1-800-YouDoYou: Examining Drake’s “Hotline Bling”

Original Print“Although Drake’s “Hotline Bling” can be interpreted as counter-hegemonic due to its allusions to female empowerment and male sensitivity, the song still caters to a dominant masculine narrative that relies on the subordination of female sexuality. This project attempts to explore and disentangle these conflicting messages while recognizing the potential of this song to become a space in which feminist discourse and contemporary hip-hop can coexist.”
—Jade Frost, Mari Young, Charlie Britton, and Nora Teter (Block 5 2016)

“The original cover art for ‘Hotline Bling’ consists of a pink square with the text ‘1-800-HOTLINEBLING‘ written ten times consecutively. The simplicity of the italicized white writing creates a unique aesthetic and therefore distinctive impression.”

“Implicitly, his argument is that she was better off with him, despite the fact that the song is about his yearning for control over her. Here, one could argue that the promotion of male sensitivity is resistant to dominant gender ideologies; yet, the promotion of male sensitivity in the song perpetuates problematic themes, such as slut shaming and controlling male behavior […] The lyrics paint Drake as obsessed with the fact that he is no longer exuding the same degree of control over this woman; yet in the video, he is deliberately depicted as enthusiastically happy, comical even, dancing, and ‘feeling himself.'”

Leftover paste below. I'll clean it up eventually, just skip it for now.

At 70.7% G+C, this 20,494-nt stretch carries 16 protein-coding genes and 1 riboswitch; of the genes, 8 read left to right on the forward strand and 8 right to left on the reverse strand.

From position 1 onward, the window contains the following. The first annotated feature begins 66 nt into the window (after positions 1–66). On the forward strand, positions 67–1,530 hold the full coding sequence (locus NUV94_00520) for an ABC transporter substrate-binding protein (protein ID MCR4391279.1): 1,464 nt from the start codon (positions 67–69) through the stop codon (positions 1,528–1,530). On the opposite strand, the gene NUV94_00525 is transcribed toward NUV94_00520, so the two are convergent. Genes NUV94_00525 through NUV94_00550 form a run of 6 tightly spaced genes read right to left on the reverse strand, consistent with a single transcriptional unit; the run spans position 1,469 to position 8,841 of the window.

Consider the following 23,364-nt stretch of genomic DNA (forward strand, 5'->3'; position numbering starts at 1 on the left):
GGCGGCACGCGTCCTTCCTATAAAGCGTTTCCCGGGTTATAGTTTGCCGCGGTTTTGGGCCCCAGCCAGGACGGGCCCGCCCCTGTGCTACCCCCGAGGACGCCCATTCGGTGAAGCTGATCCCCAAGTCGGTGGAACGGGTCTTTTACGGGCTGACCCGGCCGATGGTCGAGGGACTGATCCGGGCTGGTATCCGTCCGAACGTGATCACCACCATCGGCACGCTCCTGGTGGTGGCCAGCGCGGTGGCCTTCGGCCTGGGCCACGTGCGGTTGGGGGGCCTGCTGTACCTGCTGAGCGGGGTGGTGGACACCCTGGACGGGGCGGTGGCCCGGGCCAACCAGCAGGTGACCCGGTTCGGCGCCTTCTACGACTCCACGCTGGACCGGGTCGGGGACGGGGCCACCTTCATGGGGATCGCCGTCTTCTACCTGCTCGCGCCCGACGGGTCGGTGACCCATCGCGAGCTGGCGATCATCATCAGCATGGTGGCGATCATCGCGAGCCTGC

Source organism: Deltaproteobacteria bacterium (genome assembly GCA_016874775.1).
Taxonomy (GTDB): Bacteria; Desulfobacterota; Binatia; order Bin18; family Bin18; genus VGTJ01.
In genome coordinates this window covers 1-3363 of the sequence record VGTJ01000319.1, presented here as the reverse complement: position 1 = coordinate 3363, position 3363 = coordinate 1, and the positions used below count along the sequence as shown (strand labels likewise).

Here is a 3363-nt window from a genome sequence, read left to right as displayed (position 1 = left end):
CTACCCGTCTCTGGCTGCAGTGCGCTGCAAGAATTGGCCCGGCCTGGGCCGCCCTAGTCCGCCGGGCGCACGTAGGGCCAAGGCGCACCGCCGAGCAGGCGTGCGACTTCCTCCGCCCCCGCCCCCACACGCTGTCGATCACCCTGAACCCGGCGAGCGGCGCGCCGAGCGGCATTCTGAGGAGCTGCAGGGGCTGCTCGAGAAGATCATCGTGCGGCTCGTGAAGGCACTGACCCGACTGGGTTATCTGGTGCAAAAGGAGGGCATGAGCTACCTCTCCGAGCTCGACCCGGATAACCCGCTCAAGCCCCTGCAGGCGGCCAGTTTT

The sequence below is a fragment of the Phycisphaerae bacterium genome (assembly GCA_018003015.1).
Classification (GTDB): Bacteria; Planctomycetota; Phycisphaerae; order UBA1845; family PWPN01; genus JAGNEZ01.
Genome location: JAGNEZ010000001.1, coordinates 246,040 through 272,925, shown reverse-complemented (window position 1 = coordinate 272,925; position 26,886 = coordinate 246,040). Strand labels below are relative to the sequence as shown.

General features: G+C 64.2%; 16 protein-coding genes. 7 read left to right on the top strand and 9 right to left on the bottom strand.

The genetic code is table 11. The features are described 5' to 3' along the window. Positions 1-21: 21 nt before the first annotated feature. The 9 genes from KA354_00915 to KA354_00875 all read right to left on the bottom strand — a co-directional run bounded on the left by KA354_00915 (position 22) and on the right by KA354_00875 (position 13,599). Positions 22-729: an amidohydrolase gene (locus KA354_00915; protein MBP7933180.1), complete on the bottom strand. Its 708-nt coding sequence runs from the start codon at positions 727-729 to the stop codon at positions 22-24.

New Print“With ‘1-800-YOUDOYOU,’ we are feeding into the postfeminist mantra by arguing that women have the ‘choice’ to feel empowered in doing whatever they want, but we feel as though we could have delved deeper to question the notion of choice in our print component.”

“It is clear in the original text that Drake is not ‘stressed out,’ because he is lonely and single—instead, he is ‘down’ because his ex-lover is acting in a manner that he deems unsuitable and outside the ‘good girl’ narrative that he tries to impose on her: ‘wearing less’ and ‘going out more.’ This is why we chose to reflect real remorse (both visually and verbally), as well as demonstrate female liberation in the absence of the victimization of a male as well as told from the male perspective.”

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